This post is brought to you by TurboTax. While this post was sponsored by TurboTax, all content and opinions expressed here are strictly my own.
When you are self-employed, unless you still get health insurance through an employer, government, or private insurance you have to get it from the Health Insurance Marketplace. If your income qualifies for a subsidy or advanced premium tax credit, you can choose to take all of the subsidy to help you pay for health insurance.
However, the advanced premium tax credit is only an estimate based on the income estimate you provided when you signed up. As self-employed people know, the actual income from self-employment can vary greatly from year to year. After the year is over, you have to square up and calculate the actual subsidy you really qualify for. If you had little growth during the past year, you may qualify for more subsidy. If you had a great year, you may have to pay back some of the advanced credit.
If you’re self-employed, you may qualify for certain tax deductions as a result of paying for health care. If you qualify for a subsidy, the deduction may reduce your taxable income which may, in turn give you a bigger premium tax credit when you file your taxes. See IRS Guidance On Circular Reference in Obamacare Premium Subsidy and Deduction.
When you are self-employed, you pay a “Self Employment Tax” on the net income that you earn from your own business, consisting of both the Social Security tax and the Medicare tax. The total of the two taxes is 15.3%, with 12.4% applying to the Social Security tax, while the remaining 2.9% is the Medicare tax.
For 2016, the Social Security tax is required to be paid on the first $118,500 of net income from your business. The Medicare tax is required to be paid on all of your net income from your business, even beyond $118,500. Luckily, you don’t have to do the math: TurboTax Self-Employed (10% off for readers of this blog!) will handle all these calculations for you.
Below, I’ve provided a mock filing scenario, which will take you through the steps of filing your taxes with TurboTax:
You are single, self-employed, with no dependent. You signed up for health insurance in the Health Insurance Marketplace. The second lowest cost Silver plan was $600/month. The full unsubsidized premium for the plan you chose was $500/month. Based on your estimated income, you got a $150/month advance credit. You paid net $350/month. After deducting your business expenses, your income from self-employment was $45,000 for the year. You don’t have any other income or deductions.
TurboTax online tax preparation package for the self-employed business owners, freelancers, and contractors is TurboTax Self-Employed. If you want to take advantage of the specific features for your self-employed income and expenses, including the self-employed health insurance deduction, choose or upgrade to TurboTax Self-Employed.
Under Federal Taxes -> Health Insurance, you are asked whether you had insurance all year. In our example we assume you had insurance all year.
Next you are asked whether you bought insurance under ACA. You did.
Confirm one more time it was a plan from ACA marketplace.
Wait until you have the 1095-A from the marketplace.
You can upload the 1095-A or you can type it in. We are typing it in.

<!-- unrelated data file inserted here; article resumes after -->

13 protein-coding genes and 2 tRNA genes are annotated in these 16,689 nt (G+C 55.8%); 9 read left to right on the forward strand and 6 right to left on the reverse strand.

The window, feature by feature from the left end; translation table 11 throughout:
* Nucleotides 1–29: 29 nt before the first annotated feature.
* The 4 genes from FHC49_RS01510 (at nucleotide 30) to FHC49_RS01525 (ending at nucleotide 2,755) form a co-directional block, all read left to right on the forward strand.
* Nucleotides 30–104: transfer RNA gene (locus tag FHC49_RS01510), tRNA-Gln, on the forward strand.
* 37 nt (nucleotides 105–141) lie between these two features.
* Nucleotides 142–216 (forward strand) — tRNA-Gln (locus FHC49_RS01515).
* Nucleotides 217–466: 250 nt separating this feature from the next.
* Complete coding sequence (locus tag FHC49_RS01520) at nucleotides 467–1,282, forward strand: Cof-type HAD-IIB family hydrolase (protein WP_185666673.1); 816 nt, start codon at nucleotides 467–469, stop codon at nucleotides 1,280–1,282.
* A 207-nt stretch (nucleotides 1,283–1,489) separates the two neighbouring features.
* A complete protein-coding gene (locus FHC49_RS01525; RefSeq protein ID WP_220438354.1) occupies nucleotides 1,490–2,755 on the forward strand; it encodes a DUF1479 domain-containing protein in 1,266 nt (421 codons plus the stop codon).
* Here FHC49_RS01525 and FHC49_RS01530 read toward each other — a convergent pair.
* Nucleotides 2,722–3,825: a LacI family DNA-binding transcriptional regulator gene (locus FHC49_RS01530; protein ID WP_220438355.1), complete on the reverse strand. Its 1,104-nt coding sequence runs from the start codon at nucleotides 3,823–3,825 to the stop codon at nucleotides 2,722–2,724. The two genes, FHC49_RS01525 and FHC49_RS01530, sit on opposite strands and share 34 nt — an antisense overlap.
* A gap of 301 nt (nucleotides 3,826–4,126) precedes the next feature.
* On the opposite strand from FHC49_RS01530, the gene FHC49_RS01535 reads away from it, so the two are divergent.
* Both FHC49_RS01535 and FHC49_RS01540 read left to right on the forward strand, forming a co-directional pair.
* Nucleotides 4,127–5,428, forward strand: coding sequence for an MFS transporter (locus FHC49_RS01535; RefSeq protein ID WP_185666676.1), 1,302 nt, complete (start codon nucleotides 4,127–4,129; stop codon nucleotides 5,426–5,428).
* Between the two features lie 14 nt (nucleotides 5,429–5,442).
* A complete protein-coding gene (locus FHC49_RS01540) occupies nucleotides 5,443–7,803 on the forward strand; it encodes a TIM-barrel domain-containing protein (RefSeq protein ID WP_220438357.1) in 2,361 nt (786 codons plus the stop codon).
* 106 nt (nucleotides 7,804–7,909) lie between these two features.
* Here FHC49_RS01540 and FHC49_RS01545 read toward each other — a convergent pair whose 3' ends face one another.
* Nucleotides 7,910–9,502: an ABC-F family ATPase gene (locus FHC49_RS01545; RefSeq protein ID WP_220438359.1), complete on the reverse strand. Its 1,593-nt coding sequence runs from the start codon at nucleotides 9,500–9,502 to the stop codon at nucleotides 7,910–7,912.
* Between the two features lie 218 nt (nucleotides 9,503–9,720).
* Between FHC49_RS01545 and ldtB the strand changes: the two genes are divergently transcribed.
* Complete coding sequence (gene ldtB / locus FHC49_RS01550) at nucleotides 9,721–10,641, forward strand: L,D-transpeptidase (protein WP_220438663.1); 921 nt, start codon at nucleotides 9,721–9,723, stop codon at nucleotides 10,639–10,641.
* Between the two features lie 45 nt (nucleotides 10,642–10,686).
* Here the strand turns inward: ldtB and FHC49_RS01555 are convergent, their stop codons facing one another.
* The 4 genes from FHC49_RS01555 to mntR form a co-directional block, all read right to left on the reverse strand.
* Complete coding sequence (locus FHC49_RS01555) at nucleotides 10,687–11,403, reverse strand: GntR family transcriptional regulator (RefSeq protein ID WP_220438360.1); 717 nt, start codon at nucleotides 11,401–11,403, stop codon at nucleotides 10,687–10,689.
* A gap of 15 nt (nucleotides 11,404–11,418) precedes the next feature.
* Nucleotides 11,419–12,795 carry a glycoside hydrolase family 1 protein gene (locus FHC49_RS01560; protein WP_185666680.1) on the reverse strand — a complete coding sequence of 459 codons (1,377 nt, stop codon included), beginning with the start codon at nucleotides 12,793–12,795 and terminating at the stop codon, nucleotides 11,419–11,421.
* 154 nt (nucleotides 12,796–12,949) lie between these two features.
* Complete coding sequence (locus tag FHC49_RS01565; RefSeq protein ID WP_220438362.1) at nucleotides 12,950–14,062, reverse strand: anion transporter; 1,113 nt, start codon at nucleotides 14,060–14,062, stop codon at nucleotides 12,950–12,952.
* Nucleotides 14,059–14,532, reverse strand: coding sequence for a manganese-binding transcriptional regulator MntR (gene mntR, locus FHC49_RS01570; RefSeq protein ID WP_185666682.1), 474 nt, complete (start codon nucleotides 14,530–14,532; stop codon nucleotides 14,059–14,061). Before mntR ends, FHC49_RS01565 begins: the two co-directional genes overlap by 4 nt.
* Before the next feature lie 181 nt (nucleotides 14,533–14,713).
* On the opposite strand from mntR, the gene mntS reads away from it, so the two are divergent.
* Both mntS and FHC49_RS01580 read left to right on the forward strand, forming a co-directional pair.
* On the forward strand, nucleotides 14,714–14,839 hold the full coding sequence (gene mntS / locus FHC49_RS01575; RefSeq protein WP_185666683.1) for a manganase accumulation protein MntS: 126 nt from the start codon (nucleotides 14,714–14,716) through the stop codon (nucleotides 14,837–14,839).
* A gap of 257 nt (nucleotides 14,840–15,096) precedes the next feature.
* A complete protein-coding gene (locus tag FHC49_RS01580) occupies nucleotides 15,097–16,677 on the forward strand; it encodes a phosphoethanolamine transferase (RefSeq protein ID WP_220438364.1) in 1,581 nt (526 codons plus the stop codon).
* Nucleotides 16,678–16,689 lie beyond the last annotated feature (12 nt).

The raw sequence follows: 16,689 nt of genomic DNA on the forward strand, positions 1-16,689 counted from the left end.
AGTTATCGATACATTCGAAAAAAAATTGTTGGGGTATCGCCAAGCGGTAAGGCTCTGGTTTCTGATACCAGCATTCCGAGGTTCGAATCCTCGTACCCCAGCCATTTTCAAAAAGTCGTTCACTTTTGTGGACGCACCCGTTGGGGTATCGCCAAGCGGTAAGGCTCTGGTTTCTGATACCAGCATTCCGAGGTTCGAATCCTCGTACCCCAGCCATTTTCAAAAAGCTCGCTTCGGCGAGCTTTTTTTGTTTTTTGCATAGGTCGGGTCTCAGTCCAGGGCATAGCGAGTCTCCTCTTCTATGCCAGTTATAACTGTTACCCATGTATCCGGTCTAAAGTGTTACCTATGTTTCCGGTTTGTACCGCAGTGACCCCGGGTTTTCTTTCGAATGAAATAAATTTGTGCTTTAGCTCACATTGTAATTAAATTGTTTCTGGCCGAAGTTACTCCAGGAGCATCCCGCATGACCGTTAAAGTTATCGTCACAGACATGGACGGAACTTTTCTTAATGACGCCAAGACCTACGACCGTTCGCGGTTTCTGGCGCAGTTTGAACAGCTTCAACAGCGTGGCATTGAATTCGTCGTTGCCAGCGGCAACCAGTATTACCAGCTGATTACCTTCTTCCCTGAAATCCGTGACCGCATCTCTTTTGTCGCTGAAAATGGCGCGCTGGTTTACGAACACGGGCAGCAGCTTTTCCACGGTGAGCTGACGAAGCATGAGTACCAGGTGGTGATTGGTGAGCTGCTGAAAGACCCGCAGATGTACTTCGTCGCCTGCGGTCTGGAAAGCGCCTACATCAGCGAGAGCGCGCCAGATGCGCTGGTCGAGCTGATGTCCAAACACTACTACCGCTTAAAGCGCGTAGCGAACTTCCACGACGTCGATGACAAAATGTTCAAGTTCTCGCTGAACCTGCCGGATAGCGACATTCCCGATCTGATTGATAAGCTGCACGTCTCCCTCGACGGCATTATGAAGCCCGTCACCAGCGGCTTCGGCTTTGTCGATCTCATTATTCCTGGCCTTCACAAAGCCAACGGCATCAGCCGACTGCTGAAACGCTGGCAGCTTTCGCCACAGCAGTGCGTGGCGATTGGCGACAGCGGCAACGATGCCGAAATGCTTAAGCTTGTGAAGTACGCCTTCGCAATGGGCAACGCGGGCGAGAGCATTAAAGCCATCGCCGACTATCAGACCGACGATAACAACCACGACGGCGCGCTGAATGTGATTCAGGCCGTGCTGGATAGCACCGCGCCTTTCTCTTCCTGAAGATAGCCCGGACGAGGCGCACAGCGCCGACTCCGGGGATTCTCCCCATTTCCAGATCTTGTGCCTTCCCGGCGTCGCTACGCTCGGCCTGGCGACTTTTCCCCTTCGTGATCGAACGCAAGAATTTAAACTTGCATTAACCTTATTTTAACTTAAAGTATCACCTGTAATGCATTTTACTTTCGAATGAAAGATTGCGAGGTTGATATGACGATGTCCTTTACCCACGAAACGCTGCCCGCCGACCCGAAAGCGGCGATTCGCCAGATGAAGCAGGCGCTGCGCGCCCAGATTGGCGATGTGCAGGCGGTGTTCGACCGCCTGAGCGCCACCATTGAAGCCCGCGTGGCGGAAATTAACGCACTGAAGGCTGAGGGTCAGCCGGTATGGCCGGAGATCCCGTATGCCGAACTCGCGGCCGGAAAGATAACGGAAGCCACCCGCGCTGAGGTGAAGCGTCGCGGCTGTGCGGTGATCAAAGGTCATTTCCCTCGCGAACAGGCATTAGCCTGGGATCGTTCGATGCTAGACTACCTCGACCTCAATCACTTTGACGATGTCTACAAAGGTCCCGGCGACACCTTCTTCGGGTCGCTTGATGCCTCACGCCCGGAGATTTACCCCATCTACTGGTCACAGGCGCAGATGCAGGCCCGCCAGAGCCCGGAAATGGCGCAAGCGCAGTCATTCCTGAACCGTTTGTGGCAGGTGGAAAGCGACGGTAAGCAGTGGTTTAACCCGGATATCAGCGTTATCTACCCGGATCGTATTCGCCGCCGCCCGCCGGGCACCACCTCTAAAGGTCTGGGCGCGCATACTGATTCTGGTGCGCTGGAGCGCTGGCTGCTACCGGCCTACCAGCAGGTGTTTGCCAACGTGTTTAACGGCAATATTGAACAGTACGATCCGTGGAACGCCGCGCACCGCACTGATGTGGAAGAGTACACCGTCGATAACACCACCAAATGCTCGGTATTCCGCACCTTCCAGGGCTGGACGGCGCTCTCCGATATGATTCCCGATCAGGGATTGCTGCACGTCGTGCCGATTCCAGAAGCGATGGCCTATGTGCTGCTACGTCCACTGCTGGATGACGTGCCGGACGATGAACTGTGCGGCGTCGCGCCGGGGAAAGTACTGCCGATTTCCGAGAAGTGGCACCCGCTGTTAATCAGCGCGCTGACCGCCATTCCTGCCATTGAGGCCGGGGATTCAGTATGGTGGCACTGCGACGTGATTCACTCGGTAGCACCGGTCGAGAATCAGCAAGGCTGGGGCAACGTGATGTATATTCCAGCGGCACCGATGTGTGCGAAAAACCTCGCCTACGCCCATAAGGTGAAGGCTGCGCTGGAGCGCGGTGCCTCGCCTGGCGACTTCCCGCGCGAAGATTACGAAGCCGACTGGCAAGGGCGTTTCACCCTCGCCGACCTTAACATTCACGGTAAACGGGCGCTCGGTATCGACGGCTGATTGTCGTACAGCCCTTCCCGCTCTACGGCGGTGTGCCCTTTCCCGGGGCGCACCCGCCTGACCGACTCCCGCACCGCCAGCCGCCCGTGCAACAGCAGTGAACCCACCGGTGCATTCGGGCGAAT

Enter the numbers from the 1095-A. Column A is the full monthly premium before any subsidy. Column B is the cost of the second lowest silver plan, which is used to calculate the actual amount of the subsidy. Column C is the subsidy you already took as an advance credit. If the numbers are the same for all months, click on Copy previous month a number of times to copy them down to the following month.
Check the box to say you bought this policy when you were self-employed and during which months it applied.
When you are done with the 1095-A, you see a summary.
Now the computer crunches the numbers in a split second. You are eligible for more tax credit!
Just to double check, click on Tools under My Account, then View Tax Summary. Click on Preview my 1040 on the top. Scroll down to line 29. It shows you are getting a $2,590 tax deduction for health insurance.
Scroll down further to line 69. There you see the additional $1,610 tax credit. Remember you paid $350/month out of pocket after the $150 advance credit. $350/month * 12 = $4,200 for the year. Now you are getting $2,590 as a deduction and $1,610 as a tax credit. $2,590 + $1,610 = $4,200 you paid out of pocket.
Without using software, if you just take $4,200 as a deduction, not only it’s wrong, but you will also short-change yourself. $1,610 as a tax credit is several times more valuable than $1,610 as a tax deduction.
Live Expert Help
Over the years, I’ve published a number of blog posts like this one showing how to do certain things in TurboTax. Some readers asked questions when they were still not clear on what to do. This year, TurboTax has included TurboTax SmartLook™, which provides customers with priority access to a live, one-way video connection to a TurboTax expert and CPAs or Enrolled Agents. These experts specialize in self-employment taxes and can offer personalized, real-time answers to any tax questions – at no additional cost. Customers can also schedule an appointment with a tax expert at a time and date that works best for them. If at any point you are not sure how to answer the question or you are seeing unexpected results, you can request help from an expert by clicking on Contact on the top of the screen.
The best part is expert help is free, at no additional charge, which is a great new feature. You are not alone when you use TurboTax online or its mobile app, so feel free to take advantage of any features TurboTax offers. The easy and simple software combined with live expert helps make using TurboTax Self-Employed a smart choice for any tax season.